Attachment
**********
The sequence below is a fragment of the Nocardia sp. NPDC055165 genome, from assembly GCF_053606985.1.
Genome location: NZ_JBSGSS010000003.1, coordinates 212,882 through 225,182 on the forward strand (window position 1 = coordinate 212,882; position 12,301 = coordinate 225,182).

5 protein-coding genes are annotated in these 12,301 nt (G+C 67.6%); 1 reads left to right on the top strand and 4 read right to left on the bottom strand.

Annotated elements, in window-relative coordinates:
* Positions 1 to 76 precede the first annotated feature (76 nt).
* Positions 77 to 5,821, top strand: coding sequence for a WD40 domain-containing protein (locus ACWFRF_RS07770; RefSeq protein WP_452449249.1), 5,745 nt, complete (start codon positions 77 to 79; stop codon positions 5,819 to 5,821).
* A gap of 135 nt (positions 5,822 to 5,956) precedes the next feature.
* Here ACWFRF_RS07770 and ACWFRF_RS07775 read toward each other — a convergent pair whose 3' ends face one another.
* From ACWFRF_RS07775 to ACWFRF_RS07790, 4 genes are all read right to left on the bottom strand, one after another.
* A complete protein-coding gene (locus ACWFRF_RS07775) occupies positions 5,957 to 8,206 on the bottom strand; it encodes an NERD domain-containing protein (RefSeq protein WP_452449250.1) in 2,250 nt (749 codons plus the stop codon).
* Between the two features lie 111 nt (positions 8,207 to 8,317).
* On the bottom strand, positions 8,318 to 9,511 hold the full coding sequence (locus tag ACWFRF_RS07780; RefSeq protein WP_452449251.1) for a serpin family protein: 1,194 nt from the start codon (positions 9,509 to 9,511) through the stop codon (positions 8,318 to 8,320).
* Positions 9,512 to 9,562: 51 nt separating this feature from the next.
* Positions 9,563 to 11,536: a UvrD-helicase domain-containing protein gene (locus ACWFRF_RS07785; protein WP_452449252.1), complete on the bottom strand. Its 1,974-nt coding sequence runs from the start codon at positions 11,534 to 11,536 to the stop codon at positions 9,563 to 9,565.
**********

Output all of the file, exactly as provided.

The sequence below is a fragment of the Nocardia sp. NPDC055165 genome, from assembly GCF_053606985.1.
Genome location: NZ_JBSGSS010000003.1, coordinates 212,882 through 225,182 on the forward strand (window position 1 = coordinate 212,882; position 12,301 = coordinate 225,182).

5 protein-coding genes are annotated in these 12,301 nt (G+C 67.6%); 1 reads left to right on the top strand and 4 read right to left on the bottom strand.

Annotated elements, in window-relative coordinates:
* Positions 1 to 76 precede the first annotated feature (76 nt).
* Positions 77 to 5,821, top strand: coding sequence for a WD40 domain-containing protein (locus ACWFRF_RS07770; RefSeq protein WP_452449249.1), 5,745 nt, complete (start codon positions 77 to 79; stop codon positions 5,819 to 5,821).
* A gap of 135 nt (positions 5,822 to 5,956) precedes the next feature.
* Here ACWFRF_RS07770 and ACWFRF_RS07775 read toward each other — a convergent pair whose 3' ends face one another.
* From ACWFRF_RS07775 to ACWFRF_RS07790, 4 genes are all read right to left on the bottom strand, one after another.
* A complete protein-coding gene (locus ACWFRF_RS07775) occupies positions 5,957 to 8,206 on the bottom strand; it encodes an NERD domain-containing protein (RefSeq protein WP_452449250.1) in 2,250 nt (749 codons plus the stop codon).
* Between the two features lie 111 nt (positions 8,207 to 8,317).
* On the bottom strand, positions 8,318 to 9,511 hold the full coding sequence (locus tag ACWFRF_RS07780; RefSeq protein WP_452449251.1) for a serpin family protein: 1,194 nt from the start codon (positions 9,509 to 9,511) through the stop codon (positions 8,318 to 8,320).
* Positions 9,512 to 9,562: 51 nt separating this feature from the next.
* Positions 9,563 to 11,536: a UvrD-helicase domain-containing protein gene (locus ACWFRF_RS07785; protein WP_452449252.1), complete on the bottom strand. Its 1,974-nt coding sequence runs from the start codon at positions 11,534 to 11,536 to the stop codon at positions 9,563 to 9,565.